Seasonal patterns of coral reproduction on equatorial reefs in Mombasa, Kenya
Mangubhai, S & Harrison, PL 2006, 'Seasonal patterns of coral reproduction on equatorial reefs in Mombasa, Kenya', Proceedings of 10th International Coral Reef Symposium, Okinawa, Japan, June 28 - 2 July, 2004, Japanese Coral Reef Society, Japan, pp. 106-114.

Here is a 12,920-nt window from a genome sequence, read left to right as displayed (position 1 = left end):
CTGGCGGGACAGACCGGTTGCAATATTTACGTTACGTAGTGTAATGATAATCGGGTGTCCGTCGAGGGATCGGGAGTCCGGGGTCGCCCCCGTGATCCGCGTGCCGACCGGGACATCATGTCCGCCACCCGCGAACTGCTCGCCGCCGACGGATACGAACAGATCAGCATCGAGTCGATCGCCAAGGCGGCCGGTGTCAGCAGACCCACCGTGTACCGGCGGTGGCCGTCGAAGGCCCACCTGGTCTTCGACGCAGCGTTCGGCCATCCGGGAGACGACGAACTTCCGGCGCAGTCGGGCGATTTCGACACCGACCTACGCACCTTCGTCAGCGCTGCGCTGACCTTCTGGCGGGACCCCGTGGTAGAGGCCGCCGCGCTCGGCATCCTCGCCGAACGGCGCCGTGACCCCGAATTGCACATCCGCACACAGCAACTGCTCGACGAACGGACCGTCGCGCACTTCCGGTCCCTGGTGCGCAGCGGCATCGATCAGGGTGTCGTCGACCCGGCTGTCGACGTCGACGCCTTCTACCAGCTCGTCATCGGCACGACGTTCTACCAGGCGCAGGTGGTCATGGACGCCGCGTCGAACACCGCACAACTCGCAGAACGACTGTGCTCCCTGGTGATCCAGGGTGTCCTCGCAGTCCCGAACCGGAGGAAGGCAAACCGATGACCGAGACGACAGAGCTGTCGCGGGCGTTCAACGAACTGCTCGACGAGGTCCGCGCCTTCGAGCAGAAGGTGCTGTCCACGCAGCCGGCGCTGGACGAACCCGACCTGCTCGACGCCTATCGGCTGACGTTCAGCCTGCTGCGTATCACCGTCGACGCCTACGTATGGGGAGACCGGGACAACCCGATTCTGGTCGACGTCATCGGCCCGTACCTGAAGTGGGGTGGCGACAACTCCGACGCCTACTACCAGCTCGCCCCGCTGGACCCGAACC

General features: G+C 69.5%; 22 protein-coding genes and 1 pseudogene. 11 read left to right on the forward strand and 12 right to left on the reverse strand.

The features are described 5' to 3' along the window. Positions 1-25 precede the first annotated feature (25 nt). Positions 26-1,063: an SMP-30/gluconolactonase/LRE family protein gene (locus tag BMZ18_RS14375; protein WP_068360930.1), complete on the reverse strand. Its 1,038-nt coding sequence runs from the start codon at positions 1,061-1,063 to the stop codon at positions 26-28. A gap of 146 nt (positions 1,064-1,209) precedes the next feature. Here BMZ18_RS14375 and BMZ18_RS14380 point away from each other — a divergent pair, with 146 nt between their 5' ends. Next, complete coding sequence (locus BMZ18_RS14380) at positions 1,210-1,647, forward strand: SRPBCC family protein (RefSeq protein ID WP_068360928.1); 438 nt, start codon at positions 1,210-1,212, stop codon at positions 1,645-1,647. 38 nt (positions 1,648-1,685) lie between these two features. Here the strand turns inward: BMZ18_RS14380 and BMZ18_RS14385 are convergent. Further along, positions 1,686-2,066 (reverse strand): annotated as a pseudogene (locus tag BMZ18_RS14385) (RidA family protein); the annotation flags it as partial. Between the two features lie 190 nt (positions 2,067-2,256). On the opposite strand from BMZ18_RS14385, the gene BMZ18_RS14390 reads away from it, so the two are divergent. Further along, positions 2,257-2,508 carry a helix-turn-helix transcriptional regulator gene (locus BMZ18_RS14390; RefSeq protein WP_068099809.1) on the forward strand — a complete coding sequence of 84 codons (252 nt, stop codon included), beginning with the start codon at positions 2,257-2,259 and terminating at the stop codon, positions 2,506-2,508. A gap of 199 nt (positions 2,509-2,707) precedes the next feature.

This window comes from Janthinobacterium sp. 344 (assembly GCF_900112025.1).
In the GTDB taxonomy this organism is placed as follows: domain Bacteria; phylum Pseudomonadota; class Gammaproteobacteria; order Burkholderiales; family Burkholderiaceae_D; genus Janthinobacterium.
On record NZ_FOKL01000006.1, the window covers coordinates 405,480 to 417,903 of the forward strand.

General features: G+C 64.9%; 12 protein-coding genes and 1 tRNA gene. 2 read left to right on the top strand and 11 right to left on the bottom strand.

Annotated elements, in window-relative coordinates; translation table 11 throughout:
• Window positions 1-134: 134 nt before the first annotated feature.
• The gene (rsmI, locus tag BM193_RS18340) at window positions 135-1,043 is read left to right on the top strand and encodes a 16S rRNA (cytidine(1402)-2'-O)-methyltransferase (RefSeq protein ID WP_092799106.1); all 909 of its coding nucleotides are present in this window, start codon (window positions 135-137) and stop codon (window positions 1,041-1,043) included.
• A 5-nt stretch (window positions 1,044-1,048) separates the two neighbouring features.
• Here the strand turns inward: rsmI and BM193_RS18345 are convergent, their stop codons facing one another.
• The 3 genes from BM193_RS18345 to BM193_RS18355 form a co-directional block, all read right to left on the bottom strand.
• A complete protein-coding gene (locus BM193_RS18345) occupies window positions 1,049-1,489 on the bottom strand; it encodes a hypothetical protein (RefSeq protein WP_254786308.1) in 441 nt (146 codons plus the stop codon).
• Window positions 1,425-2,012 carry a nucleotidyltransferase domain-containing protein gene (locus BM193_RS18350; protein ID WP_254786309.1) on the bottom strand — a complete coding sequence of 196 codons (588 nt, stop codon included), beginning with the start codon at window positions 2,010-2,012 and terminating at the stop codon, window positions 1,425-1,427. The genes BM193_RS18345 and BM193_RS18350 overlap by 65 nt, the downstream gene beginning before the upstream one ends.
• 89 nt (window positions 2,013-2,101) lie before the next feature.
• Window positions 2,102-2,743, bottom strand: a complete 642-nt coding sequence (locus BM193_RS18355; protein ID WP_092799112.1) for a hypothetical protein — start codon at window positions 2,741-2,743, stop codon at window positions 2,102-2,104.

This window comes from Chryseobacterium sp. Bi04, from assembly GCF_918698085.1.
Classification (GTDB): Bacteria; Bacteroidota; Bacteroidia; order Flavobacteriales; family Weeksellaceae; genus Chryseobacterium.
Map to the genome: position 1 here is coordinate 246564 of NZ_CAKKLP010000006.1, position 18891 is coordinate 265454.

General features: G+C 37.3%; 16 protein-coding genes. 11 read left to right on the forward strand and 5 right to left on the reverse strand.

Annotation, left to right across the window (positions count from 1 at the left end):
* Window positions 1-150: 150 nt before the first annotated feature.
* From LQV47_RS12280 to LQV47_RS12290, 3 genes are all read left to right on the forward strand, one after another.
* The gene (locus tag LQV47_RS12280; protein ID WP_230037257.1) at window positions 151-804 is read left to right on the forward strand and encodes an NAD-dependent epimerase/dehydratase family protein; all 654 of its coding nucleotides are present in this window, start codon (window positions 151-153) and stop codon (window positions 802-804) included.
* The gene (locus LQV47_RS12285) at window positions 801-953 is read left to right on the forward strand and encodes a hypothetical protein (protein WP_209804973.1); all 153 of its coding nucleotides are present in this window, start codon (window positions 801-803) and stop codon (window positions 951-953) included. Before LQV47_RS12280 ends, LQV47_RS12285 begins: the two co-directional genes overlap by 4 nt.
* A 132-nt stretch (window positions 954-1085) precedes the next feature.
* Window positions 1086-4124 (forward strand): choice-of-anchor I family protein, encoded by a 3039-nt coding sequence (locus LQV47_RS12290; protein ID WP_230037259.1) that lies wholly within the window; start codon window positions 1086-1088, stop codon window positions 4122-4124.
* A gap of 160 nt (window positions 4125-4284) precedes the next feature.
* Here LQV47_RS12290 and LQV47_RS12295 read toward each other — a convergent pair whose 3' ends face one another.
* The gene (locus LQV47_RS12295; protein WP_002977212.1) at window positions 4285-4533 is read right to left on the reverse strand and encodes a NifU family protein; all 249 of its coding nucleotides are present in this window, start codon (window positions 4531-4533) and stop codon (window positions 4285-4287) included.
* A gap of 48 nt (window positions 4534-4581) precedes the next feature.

Only a few studies have examined sexual reproductive patterns of scleractinian corals in equatorial regions. It has been suggested that spawning synchrony breaks down on equatorial reefs due to weak environmental cues governing the onset and timing of reproduction. This paper present the first data on the seasonality and timing of coral reef reproduction events in lagoon reefs adjacent to Mombasa in Kenya, at latitude 4°S. Samples were collected from tagged colonies every 2-8 weeks from April 2003-May 2004, and reproduction was inferred from the disappearance of mature-colored oocytes and spermaries from sequential samples. Three faviids (Echinopora gemmacea, Platygyra daedalea, P. sinensis) and 17 Acropora species were found to be hermaphroditic, and are likely to be broadcast spawners. Echinopora gemmacea and the majority of Acropora species had a single annual gametogenic cycle, while some colonies of P. daedaleas and P sinesis reproduced bi-annualy. Less than 20% of Platygyra species participated in a minor reproductive event in August-October which coincided with the southeast monsoon, while >97% reproduced in late February-early March during the northeast monsoon. Acropora species reproduced over a 7-month period with the majority reproducing during the northeast monsoon between January-March when seawater temperatures were close to their summer maximum, averaging 28.3°C. Within the reproductive season indiviudal Acropora species had peak periods when 50% of the population reproduced. These peak periods for the different species suggesting some degree of "temporal reproductive isloation" similar to that observed in the Red Sea. However, some Acropora species had an extended reproductive season spanning 2-5 months.